A group of 10 students from LISA Academy North charter school in North Little Rock are preparing for a journey of almost 1,500 miles in the solar powered car they built by hand.
The group will travel with schools across the country from Fort Worth, Texas to Palmdale, Calif. in July as part of the Solar Car Challenge. LISA North is the first school in Arkansas to compete in the nationwide event.
Jorge Galvan is a junior at the school and captain of the solar car team. He said the project evolved out of curiosity, and was well received by school staff.
“We’ve been friends for a long time, everybody in the group, and we wanted to do something for ourselves,” Galvan said. “So we talked to the teachers, and we found this online, the solar car competition… so we just got together, and we’ve been working on it since August.”
The group joined teachers and administrators in offering Gov. Asa Hutchinson a test drive at the Capitol Thursday, two days after Hutchinson oversaw the opening of the state’s largest solar power facility in Stuttgart.
Hutchinson said he’s encouraged to see Arkansas’s renewable energy landscape making progress.
“That’s the first time that we’ve had a utility-grade solar contribution to our energy mix, and I think that’s a very good step forward,” Hutchinson said. “Where is solar in the future? I think you’ve got to continue to improve the innovation, but it’s already in the mix in terms of solar power.”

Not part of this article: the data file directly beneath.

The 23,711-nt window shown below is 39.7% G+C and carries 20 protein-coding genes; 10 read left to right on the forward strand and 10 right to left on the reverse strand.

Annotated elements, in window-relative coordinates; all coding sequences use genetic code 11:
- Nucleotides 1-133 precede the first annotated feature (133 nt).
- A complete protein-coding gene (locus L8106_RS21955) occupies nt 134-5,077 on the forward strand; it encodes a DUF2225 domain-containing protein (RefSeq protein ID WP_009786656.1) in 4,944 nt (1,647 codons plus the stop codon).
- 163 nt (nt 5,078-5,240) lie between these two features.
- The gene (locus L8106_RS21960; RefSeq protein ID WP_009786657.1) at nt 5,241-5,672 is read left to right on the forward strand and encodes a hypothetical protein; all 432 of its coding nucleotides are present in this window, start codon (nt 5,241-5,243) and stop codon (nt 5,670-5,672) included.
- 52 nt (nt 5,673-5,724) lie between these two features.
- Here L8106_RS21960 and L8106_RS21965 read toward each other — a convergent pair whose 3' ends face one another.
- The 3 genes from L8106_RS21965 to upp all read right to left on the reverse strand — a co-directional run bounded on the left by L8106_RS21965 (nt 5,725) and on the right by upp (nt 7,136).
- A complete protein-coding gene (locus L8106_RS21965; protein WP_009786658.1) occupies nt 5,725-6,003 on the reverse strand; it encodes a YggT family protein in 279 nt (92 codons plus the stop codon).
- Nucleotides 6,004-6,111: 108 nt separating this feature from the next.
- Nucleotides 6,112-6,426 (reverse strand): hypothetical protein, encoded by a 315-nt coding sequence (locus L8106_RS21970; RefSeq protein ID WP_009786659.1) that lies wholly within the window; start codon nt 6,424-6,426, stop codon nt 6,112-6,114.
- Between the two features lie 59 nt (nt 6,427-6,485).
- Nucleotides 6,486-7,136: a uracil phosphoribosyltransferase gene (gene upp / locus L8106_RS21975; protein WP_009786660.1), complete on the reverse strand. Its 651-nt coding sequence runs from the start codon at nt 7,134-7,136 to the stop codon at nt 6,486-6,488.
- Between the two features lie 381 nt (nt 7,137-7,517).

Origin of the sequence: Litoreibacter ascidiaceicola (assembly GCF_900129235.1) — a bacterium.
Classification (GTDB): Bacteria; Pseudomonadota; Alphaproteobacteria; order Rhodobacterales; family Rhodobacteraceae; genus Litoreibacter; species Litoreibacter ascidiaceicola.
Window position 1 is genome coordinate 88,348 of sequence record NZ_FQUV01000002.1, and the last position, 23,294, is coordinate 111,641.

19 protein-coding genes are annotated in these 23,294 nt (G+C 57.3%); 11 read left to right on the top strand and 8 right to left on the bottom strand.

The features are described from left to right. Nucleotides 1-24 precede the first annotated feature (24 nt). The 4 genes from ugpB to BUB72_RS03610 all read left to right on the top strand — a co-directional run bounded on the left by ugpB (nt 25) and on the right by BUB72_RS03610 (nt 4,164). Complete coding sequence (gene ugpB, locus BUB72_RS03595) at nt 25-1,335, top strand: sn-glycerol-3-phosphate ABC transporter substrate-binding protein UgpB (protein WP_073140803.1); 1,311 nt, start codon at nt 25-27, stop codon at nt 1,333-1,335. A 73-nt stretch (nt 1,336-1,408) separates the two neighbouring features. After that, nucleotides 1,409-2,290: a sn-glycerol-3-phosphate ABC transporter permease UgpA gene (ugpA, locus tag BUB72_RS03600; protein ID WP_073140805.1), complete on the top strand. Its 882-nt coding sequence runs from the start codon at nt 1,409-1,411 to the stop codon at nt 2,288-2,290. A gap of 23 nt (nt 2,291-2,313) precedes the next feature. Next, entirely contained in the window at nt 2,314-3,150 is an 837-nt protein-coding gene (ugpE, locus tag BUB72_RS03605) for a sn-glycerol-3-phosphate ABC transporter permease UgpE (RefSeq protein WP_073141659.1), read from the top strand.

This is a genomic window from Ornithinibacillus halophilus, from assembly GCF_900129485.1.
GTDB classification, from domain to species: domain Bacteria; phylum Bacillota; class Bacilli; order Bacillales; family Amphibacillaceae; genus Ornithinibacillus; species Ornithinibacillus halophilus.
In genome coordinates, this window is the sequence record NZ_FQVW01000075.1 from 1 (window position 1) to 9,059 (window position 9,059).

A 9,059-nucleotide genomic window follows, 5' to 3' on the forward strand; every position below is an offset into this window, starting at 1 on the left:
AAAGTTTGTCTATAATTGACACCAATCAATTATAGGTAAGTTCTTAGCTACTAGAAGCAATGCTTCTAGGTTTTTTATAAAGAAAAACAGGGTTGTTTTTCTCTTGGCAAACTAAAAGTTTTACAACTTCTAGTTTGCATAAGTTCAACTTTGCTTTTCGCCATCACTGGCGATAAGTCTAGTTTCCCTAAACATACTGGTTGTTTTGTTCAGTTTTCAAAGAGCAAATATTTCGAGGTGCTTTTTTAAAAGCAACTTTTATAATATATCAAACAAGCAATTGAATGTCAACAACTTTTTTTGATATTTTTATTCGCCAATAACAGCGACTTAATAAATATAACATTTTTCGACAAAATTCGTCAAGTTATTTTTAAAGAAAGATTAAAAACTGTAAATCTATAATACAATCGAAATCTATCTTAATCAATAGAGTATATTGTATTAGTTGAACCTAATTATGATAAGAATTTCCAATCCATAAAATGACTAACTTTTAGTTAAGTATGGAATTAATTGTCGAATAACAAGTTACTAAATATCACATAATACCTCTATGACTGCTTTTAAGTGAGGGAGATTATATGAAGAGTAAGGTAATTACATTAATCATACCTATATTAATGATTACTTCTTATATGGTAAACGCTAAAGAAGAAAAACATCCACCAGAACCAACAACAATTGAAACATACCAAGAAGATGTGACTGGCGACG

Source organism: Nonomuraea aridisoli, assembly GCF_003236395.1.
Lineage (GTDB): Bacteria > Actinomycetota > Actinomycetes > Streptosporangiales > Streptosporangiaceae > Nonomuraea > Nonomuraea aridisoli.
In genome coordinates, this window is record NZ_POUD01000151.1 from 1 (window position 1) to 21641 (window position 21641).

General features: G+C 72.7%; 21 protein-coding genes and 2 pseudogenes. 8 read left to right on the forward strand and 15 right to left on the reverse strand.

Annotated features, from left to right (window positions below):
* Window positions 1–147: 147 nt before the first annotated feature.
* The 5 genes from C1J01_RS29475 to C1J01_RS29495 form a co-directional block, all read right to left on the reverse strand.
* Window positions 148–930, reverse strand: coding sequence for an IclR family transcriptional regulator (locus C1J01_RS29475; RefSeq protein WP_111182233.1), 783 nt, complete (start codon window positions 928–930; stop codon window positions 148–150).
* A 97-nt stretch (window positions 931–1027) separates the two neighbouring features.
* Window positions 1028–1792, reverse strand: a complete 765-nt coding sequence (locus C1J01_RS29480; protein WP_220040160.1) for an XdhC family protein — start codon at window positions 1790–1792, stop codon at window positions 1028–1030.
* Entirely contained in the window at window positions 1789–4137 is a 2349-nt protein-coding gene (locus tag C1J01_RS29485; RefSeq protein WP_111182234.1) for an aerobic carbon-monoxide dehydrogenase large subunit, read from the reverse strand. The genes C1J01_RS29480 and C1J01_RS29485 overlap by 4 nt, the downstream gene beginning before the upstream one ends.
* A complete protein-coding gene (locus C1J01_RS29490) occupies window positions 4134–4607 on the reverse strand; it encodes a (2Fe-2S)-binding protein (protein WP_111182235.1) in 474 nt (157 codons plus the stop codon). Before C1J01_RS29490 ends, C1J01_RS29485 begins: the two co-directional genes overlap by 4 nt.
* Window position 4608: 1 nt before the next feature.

Arkansas electricity prices rank 46th in the nation, which minimizes the cost-saving potential of generating personal solar power. Though a federal investment tax credit is available to help cover 30 percent of the cost of solar panel installation, Hutchinson said he doesn’t foresee any state credits or rebates to help pay for the cost of affixing solar panels on houses.
“I think that we encourage the innovation and development of it, the utilization of it,” Hutchinson said. “I don’t think it’s about subsidies and that level of financial support. I think we’ve given enough of [a] boost that now, the industry can show it’s competitive and it is an alternative that the consumers can consider.”
Looking on as her students demonstrated their handiwork, LISA Assistant Superintendent Luanne Baroni said she’s grateful for Hutchinson’s support of alternate energy sources.
“[A] solar car is definitely moving us in that direction away from fossil fuels. And I think we all have to think about that. I’m very happy that the governor has an interest and a focus on that,” Baroni said. “I think it’s good for our future, it’s good for our students to learn how to be a part of that future.”
Though she won’t be joining her teammates on the cross-country voyage, LISA North junior Ashanti Poindexter says she feels a sense of accomplishment after almost nine months of work.
“I wanted to try something new, and doing this I figured would kind of help me get a feel for what area I would want to go into in the future,” Poindexter said. “I’m very happy and excited. I got to see nothing turn into something, and it’s pretty cool."